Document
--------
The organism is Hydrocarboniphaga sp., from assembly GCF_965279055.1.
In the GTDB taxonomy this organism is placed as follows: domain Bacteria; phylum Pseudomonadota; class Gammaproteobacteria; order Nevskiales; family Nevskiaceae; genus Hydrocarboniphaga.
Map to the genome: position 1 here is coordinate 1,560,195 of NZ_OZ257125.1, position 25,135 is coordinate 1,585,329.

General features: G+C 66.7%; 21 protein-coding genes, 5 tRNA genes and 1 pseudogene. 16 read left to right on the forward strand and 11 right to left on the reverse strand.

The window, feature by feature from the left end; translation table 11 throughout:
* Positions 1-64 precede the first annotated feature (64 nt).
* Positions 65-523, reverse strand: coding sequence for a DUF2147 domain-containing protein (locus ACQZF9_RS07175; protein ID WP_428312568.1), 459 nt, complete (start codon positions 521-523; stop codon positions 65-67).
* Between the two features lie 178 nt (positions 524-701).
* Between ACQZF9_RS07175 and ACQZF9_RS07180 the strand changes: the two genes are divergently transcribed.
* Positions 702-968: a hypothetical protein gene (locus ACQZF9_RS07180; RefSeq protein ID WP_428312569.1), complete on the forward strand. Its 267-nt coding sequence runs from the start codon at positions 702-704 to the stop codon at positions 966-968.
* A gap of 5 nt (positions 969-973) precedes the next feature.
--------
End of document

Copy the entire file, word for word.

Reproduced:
The organism is Hydrocarboniphaga sp., from assembly GCF_965279055.1.
In the GTDB taxonomy this organism is placed as follows: domain Bacteria; phylum Pseudomonadota; class Gammaproteobacteria; order Nevskiales; family Nevskiaceae; genus Hydrocarboniphaga.
Map to the genome: position 1 here is coordinate 1,560,195 of NZ_OZ257125.1, position 25,135 is coordinate 1,585,329.

General features: G+C 66.7%; 21 protein-coding genes, 5 tRNA genes and 1 pseudogene. 16 read left to right on the forward strand and 11 right to left on the reverse strand.

The window, feature by feature from the left end; translation table 11 throughout:
* Positions 1-64 precede the first annotated feature (64 nt).
* Positions 65-523, reverse strand: coding sequence for a DUF2147 domain-containing protein (locus ACQZF9_RS07175; protein ID WP_428312568.1), 459 nt, complete (start codon positions 521-523; stop codon positions 65-67).
* Between the two features lie 178 nt (positions 524-701).
* Between ACQZF9_RS07175 and ACQZF9_RS07180 the strand changes: the two genes are divergently transcribed.
* Positions 702-968: a hypothetical protein gene (locus ACQZF9_RS07180; RefSeq protein ID WP_428312569.1), complete on the forward strand. Its 267-nt coding sequence runs from the start codon at positions 702-704 to the stop codon at positions 966-968.
* A gap of 5 nt (positions 969-973) precedes the next feature.